Conversion cost is a term that is utilized in more than one financial application. The term can refer to total cost of production and labor costs associated with manufacturing a product. Conversion costs may also refer to the sum that is expended by rearranging equipment used in a manufacturing process, an effort that hopefully converts the older process into one that is more efficient. In investing situations, the term can refer to the expenses that are incurred when an investment is rolled over or converted into a different investment.
As related to the production of goods and services, conversion costs include all measurable types of expenses that make it possible to manufacture products suitable for sale to consumers. In this scenario, the costs would include the wages of those who are actively involved in the process, any type of direct production costs, and the manufacturing overhead cost that applies to the general operation of the facility. The concept of total factory cost is tied closely to conversion costs, and in some quarters the two terms are used interchangeably.
When reworking a production floor by moving or equipment into a new sequence, any costs associated with the move are identified as conversion costs. For example, if the layout of a manufacturing plant is reworked to combine the activities of two formerly independent departments into a single working unit, the cost of disassembling old machinery, setting it up in a new configuration and reassigning responsibilities to workers in the revamped department would be charged back to the conversion process. In like manner, the loss incurred by the temporary shutdown of the two departments while the conversion was taking place may also be considered part of the overall conversion costs.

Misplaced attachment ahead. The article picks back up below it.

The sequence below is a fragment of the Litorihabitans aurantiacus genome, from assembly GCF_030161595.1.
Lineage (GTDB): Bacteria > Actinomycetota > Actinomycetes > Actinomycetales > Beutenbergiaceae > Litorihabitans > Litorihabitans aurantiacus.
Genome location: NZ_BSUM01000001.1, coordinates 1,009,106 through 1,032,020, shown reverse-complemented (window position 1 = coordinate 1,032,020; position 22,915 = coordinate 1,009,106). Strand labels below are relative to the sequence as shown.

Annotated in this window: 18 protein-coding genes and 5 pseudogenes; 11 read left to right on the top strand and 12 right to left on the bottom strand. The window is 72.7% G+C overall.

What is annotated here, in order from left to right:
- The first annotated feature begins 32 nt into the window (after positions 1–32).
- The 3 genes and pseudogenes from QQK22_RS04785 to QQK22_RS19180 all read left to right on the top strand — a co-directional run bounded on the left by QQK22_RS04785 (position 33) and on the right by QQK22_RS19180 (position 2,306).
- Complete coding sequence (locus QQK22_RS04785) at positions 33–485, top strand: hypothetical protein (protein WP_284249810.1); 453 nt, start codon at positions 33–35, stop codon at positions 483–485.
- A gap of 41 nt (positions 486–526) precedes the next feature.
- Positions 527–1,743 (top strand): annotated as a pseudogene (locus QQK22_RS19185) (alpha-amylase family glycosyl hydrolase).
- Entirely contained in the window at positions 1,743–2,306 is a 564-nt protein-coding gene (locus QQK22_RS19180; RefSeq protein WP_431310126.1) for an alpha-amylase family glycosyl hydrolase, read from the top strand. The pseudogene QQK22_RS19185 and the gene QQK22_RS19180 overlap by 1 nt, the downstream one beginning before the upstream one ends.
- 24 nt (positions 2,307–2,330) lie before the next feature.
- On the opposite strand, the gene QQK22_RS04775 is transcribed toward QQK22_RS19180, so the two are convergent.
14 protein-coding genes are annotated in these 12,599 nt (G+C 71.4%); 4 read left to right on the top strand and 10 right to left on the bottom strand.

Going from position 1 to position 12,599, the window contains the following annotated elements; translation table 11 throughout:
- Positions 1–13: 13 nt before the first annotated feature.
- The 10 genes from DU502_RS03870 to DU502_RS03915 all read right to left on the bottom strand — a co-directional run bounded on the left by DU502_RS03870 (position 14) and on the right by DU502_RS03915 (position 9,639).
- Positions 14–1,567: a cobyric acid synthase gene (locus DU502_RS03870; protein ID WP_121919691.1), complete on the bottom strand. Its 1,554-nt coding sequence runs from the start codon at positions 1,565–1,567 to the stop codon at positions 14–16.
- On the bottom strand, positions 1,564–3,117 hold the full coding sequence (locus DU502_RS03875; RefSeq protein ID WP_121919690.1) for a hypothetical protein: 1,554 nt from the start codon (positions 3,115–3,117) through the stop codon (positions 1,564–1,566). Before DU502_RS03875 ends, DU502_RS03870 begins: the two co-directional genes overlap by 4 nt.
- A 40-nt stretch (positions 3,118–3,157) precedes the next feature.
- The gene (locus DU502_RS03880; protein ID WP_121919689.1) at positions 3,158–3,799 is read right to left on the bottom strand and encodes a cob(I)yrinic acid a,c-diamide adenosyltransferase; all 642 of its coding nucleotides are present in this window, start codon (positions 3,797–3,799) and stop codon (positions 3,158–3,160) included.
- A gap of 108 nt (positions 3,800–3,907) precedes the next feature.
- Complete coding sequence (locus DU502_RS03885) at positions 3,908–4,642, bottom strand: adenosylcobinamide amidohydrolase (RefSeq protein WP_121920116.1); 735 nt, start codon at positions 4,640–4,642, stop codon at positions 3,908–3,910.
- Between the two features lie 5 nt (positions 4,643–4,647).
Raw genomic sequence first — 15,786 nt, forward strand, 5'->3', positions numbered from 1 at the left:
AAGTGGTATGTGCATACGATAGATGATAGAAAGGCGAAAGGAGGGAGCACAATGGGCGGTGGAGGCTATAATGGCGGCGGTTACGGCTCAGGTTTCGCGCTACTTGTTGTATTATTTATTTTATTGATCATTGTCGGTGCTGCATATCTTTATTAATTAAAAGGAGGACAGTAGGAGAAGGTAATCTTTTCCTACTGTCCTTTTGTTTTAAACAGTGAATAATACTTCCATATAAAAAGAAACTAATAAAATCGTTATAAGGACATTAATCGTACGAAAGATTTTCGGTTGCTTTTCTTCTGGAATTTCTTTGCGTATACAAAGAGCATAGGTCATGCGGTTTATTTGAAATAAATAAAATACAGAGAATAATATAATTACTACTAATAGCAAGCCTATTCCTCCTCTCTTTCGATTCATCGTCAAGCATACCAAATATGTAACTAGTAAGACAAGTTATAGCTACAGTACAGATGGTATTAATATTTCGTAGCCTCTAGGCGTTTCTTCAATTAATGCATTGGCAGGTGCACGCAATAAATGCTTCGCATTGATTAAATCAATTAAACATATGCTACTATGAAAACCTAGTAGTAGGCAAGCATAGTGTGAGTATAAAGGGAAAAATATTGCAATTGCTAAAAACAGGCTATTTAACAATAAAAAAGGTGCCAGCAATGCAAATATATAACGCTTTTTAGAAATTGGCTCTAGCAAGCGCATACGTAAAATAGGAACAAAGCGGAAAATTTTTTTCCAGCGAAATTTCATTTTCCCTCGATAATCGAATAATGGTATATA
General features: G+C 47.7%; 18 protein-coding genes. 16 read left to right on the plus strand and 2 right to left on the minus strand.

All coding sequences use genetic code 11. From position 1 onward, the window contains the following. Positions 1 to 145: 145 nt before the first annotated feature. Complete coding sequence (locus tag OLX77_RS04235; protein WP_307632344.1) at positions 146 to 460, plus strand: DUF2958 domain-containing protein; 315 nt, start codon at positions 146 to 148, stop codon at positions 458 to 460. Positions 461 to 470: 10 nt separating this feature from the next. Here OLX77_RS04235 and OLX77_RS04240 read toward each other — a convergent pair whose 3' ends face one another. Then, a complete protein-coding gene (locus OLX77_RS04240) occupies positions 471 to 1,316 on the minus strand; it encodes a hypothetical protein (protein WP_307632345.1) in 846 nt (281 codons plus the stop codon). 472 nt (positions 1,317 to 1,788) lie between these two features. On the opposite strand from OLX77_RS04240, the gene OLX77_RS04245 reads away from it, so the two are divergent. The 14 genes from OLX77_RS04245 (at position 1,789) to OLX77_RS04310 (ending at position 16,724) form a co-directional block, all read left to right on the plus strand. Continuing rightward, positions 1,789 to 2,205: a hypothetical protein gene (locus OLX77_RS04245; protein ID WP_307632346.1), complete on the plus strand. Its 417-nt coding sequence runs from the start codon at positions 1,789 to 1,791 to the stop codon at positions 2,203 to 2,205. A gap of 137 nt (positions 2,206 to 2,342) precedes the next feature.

Businesses often watch conversion costs very closely. Since costs of this type have an impact on the amount of profit earned on each unit sold, there is the need to make sure the expenses are justified and reasonable. In the event that one of the costs is considered exorbitant, steps to minimize that cost will result in a greater potential earning profit, provided the change does not have a negative effect on the quality of the products produced.
Even with investing, there are conversion costs. This can include rolling one asset into some other form, such as moving the balance of a pension fund into a mutual fund, or converting one class of stock into another class. Any costs that are generated as a result of these actions may be classified as conversion costs, and in some cases utilized as a tax deduction, if the activity is recognized as an allowable deduction by the appropriate governmental revenue agency.